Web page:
The Scriptures teach and the Reformed churches confess that believers are definitively, finally, once-for-all justified before God. They will not be re-tried. They cannot be re-tried. To suggest such a thing is to insult the perfect righteousness of our Savior and to deny the once-for-all declaration of God. Christ did not become incarnate for his people, obey on their behalf, die, nor was he raised that we might be only provisionally justified only to be retried at the last day partly on the basis of Spirit-wrought sanctity or our good works issuing from the justification wrought for us and sanctification gradually and gracious wrought in us.
In the early days of the Federal Vision one of the errors the confessional Presbyterian and Reformed (hereafter P&R) churches were facing was the claim that, at the judgment believers will stand before God partly on the basis of Christ’s righteousness imputed and received through faith and partly on the basis of Spirit-wrought sanctity. To this teaching, in 2004, the United Reformed Churches in North America responded with three points of doctrinal affirmation:
- “that the Scriptures and confessions teach the doctrine of justification by grace alone, through faith alone, based upon the active and passive obedience of Christ alone.”
- “that the Scriptures and confessions teach that faith is the sole instrument of our justification apart from all works.”and determined to
- “remind & encourage individuals and churches that, if there are office-bearers suspected of deviating from or obscuring the doctrine of salvation as summarized in our confessions, they are obligated to follow the procedure prescribed in Church Order Art. 29, 52, 55, 61, and 62 for addressing theological error.”
The controversy continued however, and Synod again replied in 2007 with Nine Pointsof “Pastoral Advice.” The 9th point said:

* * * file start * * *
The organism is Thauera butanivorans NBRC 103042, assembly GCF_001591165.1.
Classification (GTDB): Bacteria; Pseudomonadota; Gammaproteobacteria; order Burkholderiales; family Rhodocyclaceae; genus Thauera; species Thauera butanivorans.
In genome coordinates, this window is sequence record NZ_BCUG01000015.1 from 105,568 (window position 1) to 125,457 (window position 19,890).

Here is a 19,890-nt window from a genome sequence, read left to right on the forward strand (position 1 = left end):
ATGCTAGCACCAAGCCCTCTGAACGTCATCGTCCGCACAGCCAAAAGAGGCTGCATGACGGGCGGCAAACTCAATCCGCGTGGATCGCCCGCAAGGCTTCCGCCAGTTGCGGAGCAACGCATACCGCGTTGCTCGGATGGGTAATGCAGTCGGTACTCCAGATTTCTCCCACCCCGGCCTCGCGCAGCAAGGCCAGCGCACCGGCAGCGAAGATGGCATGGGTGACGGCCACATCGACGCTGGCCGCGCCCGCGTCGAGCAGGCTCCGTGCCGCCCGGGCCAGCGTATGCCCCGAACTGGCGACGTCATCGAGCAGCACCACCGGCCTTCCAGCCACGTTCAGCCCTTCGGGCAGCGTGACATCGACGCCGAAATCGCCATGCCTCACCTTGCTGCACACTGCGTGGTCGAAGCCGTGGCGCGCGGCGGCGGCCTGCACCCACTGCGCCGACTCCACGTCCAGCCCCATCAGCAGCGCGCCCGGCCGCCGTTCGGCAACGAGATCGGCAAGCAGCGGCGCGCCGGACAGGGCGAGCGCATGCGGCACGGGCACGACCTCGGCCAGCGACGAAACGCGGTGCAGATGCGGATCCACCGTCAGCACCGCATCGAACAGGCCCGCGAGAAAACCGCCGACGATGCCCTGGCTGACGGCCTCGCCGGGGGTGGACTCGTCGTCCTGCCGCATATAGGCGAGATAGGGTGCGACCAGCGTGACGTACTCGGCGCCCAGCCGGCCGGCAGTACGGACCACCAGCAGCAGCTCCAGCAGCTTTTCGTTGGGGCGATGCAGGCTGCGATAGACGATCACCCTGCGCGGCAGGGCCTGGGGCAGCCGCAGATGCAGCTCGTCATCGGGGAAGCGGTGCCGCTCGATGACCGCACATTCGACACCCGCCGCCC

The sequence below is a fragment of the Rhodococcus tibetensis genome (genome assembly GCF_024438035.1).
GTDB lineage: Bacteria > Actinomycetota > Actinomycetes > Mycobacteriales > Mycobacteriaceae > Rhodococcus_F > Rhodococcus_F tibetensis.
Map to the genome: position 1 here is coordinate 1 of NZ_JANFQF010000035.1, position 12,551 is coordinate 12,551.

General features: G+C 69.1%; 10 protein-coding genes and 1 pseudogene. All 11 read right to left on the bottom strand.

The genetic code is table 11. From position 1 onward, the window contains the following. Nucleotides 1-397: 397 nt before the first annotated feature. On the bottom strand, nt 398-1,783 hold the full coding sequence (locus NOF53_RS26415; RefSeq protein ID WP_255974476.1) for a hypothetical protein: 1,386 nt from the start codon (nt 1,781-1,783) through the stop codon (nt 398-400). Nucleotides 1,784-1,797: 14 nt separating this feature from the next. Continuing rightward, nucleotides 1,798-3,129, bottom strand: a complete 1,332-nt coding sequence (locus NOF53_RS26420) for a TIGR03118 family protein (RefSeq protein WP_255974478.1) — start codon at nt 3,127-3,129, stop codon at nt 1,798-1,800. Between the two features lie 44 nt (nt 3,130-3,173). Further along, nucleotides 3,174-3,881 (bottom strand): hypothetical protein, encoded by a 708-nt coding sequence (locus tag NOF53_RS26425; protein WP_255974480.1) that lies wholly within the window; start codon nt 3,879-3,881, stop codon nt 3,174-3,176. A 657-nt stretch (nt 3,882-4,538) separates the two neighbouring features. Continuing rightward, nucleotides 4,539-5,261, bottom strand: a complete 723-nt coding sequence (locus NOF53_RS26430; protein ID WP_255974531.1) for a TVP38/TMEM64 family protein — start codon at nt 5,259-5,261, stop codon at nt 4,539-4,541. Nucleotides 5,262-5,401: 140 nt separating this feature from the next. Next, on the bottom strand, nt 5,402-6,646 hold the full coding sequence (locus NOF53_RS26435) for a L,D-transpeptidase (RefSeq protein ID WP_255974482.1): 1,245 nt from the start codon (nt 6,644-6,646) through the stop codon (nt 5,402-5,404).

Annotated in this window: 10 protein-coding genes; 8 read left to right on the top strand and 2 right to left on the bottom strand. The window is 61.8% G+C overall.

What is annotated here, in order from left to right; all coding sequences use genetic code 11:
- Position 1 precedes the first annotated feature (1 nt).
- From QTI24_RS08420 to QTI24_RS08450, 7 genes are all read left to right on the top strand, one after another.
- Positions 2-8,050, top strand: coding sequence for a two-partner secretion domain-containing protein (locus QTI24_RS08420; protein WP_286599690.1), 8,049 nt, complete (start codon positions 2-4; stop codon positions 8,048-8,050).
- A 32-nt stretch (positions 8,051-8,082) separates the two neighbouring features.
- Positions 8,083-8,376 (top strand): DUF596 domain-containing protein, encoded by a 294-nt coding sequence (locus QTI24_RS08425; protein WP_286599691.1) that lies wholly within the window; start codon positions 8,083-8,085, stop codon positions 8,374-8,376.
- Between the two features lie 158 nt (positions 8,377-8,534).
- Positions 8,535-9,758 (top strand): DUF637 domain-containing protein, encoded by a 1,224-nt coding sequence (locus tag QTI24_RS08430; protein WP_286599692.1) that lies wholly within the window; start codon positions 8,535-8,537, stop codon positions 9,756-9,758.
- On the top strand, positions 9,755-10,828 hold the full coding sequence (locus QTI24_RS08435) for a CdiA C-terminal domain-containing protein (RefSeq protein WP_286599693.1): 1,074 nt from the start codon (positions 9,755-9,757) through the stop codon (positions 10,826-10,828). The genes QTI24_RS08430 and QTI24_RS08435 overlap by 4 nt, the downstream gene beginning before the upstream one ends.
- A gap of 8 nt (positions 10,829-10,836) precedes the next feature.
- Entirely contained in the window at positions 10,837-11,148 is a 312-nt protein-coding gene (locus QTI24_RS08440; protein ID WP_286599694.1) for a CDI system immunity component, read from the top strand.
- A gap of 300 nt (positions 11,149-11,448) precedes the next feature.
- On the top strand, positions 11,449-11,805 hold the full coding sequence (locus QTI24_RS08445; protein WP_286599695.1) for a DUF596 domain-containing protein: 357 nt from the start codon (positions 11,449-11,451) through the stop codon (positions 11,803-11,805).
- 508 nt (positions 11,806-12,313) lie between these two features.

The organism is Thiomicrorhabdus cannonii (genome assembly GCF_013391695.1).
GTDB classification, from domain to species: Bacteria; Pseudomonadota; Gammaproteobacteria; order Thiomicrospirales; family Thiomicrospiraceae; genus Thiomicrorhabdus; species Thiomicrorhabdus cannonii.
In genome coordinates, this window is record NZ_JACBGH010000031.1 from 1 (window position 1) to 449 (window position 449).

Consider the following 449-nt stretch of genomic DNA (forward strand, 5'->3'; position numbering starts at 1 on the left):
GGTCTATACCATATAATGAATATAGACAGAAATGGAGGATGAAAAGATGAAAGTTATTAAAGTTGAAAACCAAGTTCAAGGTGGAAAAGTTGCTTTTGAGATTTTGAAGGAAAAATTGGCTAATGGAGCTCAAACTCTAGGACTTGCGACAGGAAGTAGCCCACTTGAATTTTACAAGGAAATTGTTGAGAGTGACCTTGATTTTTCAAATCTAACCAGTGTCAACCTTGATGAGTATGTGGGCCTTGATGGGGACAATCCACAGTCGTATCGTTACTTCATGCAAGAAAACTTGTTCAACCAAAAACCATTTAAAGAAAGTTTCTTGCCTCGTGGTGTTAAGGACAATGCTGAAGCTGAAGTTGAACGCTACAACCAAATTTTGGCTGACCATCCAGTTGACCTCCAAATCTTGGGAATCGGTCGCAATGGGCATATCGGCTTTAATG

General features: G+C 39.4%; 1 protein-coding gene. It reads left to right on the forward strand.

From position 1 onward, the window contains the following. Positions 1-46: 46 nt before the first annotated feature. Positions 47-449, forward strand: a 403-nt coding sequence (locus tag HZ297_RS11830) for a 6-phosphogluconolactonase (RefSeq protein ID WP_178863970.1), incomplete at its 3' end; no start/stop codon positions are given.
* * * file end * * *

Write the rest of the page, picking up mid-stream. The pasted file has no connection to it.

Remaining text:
Synod rejects the error of those who teach that there is a separate and final justification grounded partly upon righteousness or sanctity inherent in the Christian (HC 52; BC 37).
Synod said this because the clear teaching of God’s Word is that there is but one justification and it is “apart from the works of the law.” This is precisely what God’s holy, immutable Word says in Romans 3:28: “For we hold that one is justified by faith apart from works of the law” (ESV). Just before that Paul had been equally clear:
the righteousness of God through faith in Jesus Christ for all who believe. For there is no distinction: for all have sinned and fall short of the glory of God, and are justified by his grace as a gift, through the redemption that is in Christ Jesus (Rom 3:22-24a; ESV)
This was Paul’s case to the church at Rome and to everyone who would listen. Genesis 15:6 is clear. Abraham was justified by grace alone (sola gratia), through faith alone (sola fide).
For if Abraham was justified by works, he has something to boast about, but not before God. For what does the Scripture say? “Abraham believed God, and it was counted to him as righteousness.” Now to the one who works, his wages are not counted as a gift but as his due (Rom 4:3–4; ESV).
Paul repeated himself again in 5:1–2:
Therefore, since we have been justified by faith, we have peace with God through our Lord Jesus Christ. Through him we have also obtained access by faith into this grace in which we stand, and we rejoice in hope of the glory of God (ESV).
It is being proposed (again), however, that there are two stages to salvation, initial and final. It is being proposed that believers are initially justified by grace alone, through faith alone but only finally saved through faith and works. Under such a proposal, however, our justification becomes merely provisional. In any two-stage scheme, justification in this life cannot be final.